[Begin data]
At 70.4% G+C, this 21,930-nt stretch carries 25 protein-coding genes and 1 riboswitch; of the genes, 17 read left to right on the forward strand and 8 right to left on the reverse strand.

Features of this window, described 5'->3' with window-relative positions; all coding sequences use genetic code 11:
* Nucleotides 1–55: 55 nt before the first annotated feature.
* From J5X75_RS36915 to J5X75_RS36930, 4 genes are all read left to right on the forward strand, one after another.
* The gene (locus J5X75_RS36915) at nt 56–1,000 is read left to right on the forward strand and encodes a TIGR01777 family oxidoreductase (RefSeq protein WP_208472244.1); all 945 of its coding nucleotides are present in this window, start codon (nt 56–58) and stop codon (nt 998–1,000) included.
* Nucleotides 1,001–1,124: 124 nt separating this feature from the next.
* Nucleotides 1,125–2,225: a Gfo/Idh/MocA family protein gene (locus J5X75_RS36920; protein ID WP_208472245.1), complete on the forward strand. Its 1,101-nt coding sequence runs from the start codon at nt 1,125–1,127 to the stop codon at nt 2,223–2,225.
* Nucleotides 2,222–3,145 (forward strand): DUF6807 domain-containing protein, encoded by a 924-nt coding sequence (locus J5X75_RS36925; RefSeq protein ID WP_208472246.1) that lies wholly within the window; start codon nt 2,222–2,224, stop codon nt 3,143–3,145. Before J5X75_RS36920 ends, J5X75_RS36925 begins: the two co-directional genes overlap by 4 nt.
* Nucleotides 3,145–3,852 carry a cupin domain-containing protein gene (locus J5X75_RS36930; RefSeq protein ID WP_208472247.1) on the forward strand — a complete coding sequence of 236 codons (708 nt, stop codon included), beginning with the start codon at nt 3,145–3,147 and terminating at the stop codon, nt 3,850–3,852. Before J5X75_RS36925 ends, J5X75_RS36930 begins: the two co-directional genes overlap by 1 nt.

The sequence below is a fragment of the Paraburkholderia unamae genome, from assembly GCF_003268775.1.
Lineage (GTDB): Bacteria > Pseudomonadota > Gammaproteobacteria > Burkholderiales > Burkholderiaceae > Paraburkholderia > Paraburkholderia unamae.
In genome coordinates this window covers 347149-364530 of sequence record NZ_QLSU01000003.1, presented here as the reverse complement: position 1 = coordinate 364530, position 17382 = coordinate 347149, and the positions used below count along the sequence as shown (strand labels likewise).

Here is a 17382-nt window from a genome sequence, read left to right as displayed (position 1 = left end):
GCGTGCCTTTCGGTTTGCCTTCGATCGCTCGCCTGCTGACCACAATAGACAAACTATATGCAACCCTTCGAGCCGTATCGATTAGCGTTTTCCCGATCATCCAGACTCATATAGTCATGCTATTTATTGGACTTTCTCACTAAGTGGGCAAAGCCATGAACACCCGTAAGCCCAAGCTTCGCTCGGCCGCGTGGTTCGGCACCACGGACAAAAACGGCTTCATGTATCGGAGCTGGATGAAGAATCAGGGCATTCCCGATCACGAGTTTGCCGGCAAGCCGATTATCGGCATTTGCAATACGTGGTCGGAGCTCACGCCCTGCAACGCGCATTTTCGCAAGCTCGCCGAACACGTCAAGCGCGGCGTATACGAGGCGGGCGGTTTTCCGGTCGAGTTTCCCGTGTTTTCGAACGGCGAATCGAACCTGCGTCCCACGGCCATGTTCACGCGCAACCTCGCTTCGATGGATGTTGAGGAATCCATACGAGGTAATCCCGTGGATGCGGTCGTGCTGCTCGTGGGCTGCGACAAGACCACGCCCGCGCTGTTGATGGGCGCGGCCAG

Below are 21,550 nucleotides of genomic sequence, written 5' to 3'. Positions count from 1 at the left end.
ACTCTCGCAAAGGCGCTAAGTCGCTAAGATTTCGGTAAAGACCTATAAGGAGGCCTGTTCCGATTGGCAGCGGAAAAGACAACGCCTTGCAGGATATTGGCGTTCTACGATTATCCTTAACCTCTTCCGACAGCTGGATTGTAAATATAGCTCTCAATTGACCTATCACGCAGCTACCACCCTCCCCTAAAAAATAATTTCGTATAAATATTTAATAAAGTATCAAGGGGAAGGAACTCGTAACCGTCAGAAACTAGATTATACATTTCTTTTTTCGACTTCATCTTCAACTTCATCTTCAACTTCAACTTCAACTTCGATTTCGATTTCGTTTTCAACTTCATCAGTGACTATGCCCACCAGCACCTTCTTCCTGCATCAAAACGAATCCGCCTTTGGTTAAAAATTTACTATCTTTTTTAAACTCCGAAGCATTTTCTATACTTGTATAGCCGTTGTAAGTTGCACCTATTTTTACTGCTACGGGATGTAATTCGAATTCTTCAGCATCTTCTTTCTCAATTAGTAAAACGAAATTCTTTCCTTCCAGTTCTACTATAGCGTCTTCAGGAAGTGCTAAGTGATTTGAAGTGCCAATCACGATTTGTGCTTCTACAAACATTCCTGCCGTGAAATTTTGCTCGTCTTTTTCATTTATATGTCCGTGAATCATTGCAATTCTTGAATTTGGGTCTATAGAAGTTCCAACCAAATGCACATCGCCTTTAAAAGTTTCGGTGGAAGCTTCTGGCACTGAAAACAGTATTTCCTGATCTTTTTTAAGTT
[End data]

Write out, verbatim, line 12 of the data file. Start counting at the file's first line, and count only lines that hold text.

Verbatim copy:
In genome coordinates this window covers 347149-364530 of sequence record NZ_QLSU01000003.1, presented here as the reverse complement: position 1 = coordinate 364530, position 17382 = coordinate 347149, and the positions used below count along the sequence as shown (strand labels likewise).